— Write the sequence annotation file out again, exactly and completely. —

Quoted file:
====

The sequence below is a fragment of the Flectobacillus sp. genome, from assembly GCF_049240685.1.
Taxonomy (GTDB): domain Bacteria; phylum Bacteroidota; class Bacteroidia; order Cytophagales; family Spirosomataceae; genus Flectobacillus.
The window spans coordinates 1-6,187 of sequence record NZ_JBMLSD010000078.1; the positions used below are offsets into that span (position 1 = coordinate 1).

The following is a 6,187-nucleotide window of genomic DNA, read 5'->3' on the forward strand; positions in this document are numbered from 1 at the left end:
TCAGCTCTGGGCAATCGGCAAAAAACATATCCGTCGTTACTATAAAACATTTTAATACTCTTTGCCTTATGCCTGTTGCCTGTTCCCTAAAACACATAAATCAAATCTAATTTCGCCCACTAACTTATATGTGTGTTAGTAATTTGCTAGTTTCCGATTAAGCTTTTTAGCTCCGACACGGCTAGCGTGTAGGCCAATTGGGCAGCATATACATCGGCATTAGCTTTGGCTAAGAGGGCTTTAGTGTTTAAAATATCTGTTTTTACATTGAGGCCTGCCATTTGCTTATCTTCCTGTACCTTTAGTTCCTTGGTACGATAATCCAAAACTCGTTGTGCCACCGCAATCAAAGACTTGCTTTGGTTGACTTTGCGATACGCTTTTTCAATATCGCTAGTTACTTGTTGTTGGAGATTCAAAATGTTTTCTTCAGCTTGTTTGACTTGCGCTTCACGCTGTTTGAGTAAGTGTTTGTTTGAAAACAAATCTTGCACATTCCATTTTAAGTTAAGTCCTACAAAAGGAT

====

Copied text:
The sequence below is a fragment of the Flectobacillus sp. genome, from assembly GCF_049240685.1.
Taxonomy (GTDB): domain Bacteria; phylum Bacteroidota; class Bacteroidia; order Cytophagales; family Spirosomataceae; genus Flectobacillus.
The window spans coordinates 1-6,187 of sequence record NZ_JBMLSD010000078.1; the positions used below are offsets into that span (position 1 = coordinate 1).

The following is a 6,187-nucleotide window of genomic DNA, read 5'->3' on the forward strand; positions in this document are numbered from 1 at the left end:
TCAGCTCTGGGCAATCGGCAAAAAACATATCCGTCGTTACTATAAAACATTTTAATACTCTTTGCCTTATGCCTGTTGCCTGTTCCCTAAAACACATAAATCAAATCTAATTTCGCCCACTAACTTATATGTGTGTTAGTAATTTGCTAGTTTCCGATTAAGCTTTTTAGCTCCGACACGGCTAGCGTGTAGGCCAATTGGGCAGCATATACATCGGCATTAGCTTTGGCTAAGAGGGCTTTAGTGTTTAAAATATCTGTTTTTACATTGAGGCCTGCCATTTGCTTATCTTCCTGTACCTTTAGTTCCTTGGTACGATAATCCAAAACTCGTTGTGCCACCGCAATCAAAGACTTGCTTTGGTTGACTTTGCGATACGCTTTTTCAATATCGCTAGTTACTTGTTGTTGGAGATTCAAAATGTTTTCTTCAGCTTGTTTGACTTGCGCTTCACGCTGTTTGAGTAAGTGTTTGTTTGAAAACAAATCTTGCACATTCCATTTTAAGTTAAGTCCTACAAAAGGAT